I am commonly asked “What metrics do you use to measure developer productivity?”. There are a of common metrics that people use such as lines of code written (*shudder*) to number of unit tests written. Both of these suffer from the same root cause: they are measuring something artificial. The number of lines of code that I produce is completely artificial. I can have a style that separates declaring a variable from setting the default value. This makes me “twice” as productive as someone that sets the value in the declaration (the latter of which may be more maintainable code). The number of unit tests that I write is also completely artificial. I can write seven unit tests for a form with seven fields or I can write a single unit test that tests all seven fields at once. (I’m obviously using contrived examples to elucidate a point.)
So what is a non-artificial unit that one can measure for developer productivity? David J. Anderson calls it “customer valued functionality”. If your organization is already up to speed on an agile development methodology (FDD obviously being the best fit) then you are likely already defining units in terms of something that the customer values. You measure the rate at which your developers produce and the customer accepts this customer valued functionality.
(This is an interesting article on metrics and agility.)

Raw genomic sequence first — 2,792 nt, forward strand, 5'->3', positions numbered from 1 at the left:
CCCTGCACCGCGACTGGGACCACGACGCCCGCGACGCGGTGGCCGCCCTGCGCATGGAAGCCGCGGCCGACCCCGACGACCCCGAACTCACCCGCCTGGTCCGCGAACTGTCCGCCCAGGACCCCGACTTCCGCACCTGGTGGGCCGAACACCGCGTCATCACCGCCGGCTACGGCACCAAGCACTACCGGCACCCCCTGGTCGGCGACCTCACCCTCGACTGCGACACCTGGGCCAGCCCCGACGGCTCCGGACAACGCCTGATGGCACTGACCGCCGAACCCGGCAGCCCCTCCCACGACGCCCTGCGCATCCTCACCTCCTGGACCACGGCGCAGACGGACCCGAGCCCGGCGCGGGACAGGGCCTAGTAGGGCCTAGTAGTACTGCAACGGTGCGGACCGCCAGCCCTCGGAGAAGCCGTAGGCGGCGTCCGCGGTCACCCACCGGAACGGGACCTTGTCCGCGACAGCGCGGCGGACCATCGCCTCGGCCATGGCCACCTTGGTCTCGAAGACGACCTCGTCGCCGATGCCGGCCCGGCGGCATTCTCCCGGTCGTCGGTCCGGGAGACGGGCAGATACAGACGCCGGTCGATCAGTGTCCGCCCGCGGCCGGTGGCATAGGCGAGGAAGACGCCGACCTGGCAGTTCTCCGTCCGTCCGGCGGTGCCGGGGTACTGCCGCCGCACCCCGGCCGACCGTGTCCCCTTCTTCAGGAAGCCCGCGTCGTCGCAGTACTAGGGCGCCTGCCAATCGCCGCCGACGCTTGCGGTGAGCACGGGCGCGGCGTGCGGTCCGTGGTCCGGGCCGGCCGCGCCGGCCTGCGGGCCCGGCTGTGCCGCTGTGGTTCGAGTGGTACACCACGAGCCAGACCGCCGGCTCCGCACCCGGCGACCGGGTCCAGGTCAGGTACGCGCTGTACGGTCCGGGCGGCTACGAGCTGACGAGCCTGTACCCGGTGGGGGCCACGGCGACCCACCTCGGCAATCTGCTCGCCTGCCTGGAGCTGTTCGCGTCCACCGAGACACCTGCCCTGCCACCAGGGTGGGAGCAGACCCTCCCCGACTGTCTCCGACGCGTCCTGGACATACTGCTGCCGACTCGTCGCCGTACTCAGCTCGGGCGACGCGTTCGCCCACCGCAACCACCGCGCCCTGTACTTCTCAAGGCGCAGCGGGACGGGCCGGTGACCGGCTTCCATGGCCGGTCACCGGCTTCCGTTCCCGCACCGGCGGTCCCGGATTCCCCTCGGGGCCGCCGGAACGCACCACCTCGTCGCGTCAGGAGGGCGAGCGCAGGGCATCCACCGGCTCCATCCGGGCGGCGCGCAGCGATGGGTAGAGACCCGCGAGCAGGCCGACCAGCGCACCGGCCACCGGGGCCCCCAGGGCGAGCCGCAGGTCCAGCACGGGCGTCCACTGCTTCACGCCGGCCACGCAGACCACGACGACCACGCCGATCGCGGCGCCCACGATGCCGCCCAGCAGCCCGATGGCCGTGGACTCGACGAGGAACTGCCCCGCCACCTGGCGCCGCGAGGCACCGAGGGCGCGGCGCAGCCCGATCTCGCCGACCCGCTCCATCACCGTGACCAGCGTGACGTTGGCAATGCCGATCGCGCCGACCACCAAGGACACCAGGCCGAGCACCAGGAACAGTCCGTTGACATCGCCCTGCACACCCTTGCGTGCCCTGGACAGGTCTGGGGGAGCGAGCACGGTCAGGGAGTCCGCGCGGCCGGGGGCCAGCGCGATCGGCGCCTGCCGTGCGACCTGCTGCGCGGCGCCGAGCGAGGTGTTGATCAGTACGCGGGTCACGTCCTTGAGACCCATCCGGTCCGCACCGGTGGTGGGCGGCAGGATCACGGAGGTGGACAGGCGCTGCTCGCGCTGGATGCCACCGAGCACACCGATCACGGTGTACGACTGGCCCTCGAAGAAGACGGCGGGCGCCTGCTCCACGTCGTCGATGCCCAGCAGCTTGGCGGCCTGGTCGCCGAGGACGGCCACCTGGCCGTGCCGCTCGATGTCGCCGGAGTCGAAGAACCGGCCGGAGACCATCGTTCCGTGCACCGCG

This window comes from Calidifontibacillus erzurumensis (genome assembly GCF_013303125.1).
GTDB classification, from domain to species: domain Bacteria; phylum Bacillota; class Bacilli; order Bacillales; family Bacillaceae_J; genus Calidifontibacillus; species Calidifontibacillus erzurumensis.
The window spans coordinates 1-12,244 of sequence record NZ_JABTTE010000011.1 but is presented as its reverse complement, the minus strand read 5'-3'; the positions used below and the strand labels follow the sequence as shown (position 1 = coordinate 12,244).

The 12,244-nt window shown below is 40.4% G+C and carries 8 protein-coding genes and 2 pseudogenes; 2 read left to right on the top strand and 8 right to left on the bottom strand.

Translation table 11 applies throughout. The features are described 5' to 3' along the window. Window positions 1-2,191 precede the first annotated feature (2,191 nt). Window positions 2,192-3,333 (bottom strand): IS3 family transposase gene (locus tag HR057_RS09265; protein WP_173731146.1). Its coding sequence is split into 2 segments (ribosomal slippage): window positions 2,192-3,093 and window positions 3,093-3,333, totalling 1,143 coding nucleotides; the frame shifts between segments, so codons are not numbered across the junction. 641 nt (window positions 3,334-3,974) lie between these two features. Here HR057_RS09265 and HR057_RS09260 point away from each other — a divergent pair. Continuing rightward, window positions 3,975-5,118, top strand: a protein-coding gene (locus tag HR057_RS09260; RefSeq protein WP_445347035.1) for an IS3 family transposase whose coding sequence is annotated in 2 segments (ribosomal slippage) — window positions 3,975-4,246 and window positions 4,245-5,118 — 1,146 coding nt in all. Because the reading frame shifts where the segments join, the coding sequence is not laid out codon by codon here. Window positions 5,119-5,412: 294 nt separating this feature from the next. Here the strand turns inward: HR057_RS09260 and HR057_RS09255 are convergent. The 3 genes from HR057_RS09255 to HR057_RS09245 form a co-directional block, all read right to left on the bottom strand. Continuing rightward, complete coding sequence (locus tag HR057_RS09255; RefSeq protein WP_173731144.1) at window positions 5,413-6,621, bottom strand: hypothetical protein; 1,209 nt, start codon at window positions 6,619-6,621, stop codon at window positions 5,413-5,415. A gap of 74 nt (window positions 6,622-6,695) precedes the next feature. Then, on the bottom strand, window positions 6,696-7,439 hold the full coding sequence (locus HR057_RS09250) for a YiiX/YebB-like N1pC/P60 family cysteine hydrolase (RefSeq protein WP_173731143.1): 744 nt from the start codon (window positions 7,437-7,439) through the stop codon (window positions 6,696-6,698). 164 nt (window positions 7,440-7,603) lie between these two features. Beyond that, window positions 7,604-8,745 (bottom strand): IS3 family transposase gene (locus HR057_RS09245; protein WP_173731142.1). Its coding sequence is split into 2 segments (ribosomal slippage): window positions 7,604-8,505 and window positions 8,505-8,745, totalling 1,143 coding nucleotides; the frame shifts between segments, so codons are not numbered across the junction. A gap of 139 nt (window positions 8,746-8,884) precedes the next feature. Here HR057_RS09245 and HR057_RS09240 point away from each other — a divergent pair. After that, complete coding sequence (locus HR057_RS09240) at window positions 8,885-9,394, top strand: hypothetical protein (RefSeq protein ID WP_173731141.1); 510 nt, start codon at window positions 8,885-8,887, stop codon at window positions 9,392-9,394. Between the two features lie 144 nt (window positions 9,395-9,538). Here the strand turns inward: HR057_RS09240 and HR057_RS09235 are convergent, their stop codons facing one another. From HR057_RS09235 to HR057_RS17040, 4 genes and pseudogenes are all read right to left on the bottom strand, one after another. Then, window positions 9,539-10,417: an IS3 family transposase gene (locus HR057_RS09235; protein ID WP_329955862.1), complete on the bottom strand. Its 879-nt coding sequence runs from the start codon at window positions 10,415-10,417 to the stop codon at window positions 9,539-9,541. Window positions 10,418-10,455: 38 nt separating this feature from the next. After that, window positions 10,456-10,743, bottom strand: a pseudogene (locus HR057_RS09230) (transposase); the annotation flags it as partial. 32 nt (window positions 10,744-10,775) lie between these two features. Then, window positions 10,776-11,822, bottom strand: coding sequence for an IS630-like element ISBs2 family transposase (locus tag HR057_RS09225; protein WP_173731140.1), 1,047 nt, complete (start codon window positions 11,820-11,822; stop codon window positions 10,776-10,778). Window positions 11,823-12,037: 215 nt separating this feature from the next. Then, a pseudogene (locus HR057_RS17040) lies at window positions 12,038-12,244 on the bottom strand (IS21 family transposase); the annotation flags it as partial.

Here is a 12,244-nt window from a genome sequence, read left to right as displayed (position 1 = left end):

This notion of “non-artificial” is especially poignant for me in the recent months. I have been spending my time working on an approach to enterprise security that integrates decision support with a business process centric view. Currently most security decisions are made based on particular threats and vulnerabilities along with best practices. What’s interesting about this is that measuring a company’s risk from the standpoint of threats and vulnerabilities is akin to measuring developer productivity by measuring the number of lines of code that they produce. Instead of measuring something “artificial”, risk should be understood from the standpoint of “how will this impact my business”. From an IT person’s view the answer is always death and destruction and the business owners just react to that. But the real question for the business owners should be: what is your tolerance to this particular “bad thing” and what impact will it have on your business? I’ll be talking about this more in the future.